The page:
China's bike-sharing bubble finally bursts

Ofo bikes on streets Photo: Baidu

China's bike-sharing bubble has finally burst with the companies in the sector facing financial difficulties or going bankrupt.

Hundreds of frustrated users lined up outside ofo's Beijing headquarters to demand an immediate refund of their deposits on Monday, financial magazine Caixin reported. Even local police arrived at the site to maintain order.

The customers must pay up to 99 yuan ($14.30) or 199 yuan to register on the platform before using the company's bikes.

They can request a deposit refund anytime, but doing so via the company's app meant that there is a maximum wait of 15 days after applying, according to ofo regulations.

However, many ofo users across the country complained that they had failed to get their deposits back even after the waiting period.

"I asked for a refund over a month ago and hundreds of my phone calls to the ofo service hotline went unanswered," said a college student surnamed Qiu.

Qiu, 25, said that the main reason he does not want to use ofo bikes any more is the poor user experience as the bikes have not received proper maintenance.

It is estimated that over 10 million ofo users have applied for deposit refund on ofo app, meaning that the company would have to pay back at least 1 billion yuan, reported the state-backed China News Service.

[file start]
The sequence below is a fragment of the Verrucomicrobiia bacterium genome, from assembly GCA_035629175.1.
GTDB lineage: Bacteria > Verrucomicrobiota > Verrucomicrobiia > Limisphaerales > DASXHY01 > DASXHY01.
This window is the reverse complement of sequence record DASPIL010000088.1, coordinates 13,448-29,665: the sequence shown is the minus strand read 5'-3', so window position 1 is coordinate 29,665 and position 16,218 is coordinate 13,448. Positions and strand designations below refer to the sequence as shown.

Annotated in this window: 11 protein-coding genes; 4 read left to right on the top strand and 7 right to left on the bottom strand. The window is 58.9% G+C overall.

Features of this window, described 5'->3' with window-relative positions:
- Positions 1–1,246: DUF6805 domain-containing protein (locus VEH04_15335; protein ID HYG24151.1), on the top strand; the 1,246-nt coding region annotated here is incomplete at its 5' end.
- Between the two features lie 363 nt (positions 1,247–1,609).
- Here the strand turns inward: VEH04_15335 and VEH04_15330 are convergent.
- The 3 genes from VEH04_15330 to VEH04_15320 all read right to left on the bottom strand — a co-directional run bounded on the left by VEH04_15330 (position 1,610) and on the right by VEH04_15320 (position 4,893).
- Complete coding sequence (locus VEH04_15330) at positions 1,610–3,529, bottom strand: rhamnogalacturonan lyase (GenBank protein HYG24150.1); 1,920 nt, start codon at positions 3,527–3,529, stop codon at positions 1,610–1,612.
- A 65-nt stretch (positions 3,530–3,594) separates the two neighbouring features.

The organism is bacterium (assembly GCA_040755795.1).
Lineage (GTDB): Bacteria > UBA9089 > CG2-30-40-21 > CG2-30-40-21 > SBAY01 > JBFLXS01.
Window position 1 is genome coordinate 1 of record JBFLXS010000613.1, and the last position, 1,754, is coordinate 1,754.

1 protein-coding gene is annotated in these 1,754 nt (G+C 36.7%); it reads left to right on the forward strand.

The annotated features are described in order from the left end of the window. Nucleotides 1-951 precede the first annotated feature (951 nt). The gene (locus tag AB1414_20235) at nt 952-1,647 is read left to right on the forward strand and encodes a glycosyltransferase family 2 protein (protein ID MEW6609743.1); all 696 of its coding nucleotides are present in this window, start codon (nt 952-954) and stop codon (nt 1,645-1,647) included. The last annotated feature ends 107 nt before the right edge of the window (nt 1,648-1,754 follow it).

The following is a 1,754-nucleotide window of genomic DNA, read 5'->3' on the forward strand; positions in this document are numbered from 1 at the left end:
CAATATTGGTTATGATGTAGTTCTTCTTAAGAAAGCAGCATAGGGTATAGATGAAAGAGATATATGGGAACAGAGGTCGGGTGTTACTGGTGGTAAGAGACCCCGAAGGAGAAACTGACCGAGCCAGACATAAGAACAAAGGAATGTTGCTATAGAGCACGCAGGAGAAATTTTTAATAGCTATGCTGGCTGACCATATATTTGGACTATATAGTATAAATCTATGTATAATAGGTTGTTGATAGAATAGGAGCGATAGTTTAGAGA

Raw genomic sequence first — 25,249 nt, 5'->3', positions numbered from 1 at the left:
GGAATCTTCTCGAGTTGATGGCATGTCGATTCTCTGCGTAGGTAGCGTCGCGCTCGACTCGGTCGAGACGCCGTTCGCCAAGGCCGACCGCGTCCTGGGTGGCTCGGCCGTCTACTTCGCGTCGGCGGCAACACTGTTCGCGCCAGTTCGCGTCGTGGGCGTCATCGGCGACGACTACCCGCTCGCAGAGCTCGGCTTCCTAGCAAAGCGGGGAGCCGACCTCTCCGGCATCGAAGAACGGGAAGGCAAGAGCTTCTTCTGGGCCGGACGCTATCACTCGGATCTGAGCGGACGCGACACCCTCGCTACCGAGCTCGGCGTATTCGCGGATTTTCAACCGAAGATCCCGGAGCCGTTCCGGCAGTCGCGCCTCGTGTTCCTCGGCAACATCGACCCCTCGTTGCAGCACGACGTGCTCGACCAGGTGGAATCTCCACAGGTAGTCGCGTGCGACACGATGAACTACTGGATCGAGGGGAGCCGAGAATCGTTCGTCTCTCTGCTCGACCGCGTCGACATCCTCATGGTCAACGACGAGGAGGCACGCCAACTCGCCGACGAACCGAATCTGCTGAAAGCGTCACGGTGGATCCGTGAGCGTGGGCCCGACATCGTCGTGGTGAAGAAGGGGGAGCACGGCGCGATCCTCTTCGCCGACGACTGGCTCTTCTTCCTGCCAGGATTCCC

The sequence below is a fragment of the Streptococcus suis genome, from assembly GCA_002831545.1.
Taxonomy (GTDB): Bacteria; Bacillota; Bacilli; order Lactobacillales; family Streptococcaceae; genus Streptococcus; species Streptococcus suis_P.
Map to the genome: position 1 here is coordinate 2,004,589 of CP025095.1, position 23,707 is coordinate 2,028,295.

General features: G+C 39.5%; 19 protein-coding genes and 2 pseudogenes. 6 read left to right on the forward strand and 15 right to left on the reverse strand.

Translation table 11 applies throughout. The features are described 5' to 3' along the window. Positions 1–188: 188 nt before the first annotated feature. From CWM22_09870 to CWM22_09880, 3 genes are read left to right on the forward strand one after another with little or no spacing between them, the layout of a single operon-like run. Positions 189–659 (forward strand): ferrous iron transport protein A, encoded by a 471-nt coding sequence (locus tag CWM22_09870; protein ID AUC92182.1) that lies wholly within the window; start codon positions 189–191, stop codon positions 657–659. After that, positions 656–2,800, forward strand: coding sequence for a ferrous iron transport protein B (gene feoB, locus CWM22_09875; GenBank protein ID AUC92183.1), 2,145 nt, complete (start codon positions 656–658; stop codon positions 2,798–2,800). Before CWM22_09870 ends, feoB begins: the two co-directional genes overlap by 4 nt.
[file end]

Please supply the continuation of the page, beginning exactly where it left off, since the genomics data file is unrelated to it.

Caixin said that ofo users did not immediately get their money back that day, but were asked to provide their personal information, including bank account, with the promise that they would be paid back within three days.

That is a colossal sum of money, making many customers doubt whether ofo has the ability to make the refund.

Ofo is one of the two biggest bike-sharing companies in China, the other being Mobike, which was merged by the country's leading online and on-demand delivery platform Meituan Dianping last year.

Their rise is part the emergence of sharing economy in China over the past few years.

To occupy the market, bike-sharing companies invested millions of yuan on the production of bikes.

Due to the lack of proper management systems, the platforms suffered severe financial losses this year.

Ofo is said to be heavily indebted to the tune of over 6.5 billion yuan, which led to several lawsuits against it.

Dai Wei, founder and CEO of ofo, once admitted in an internal meeting that he had made some wrong decisions, but denied that his company would go bankrupt.

Other platforms like Mobike, Bluegogo, Wukong Bikes, and 3VBike have already announced acquisition and reorganization, or bankruptcy.

As people's enthusiasm for shared bikes significantly decreases, the industry's revenues fall, according to the Paper.

The People's Daily, the mouthpiece of the Communist Party of China, said earlier this year that the country's bike-sharing industry is "immature and unreasonable" because thousands of abandoned bikes have been seen in city streets and rivers.

"Three years ago, lots of people were happy about the convenience bike-sharing brought. Nowadays, abandoned bikes have become mountains of rubbish," said the commentary.

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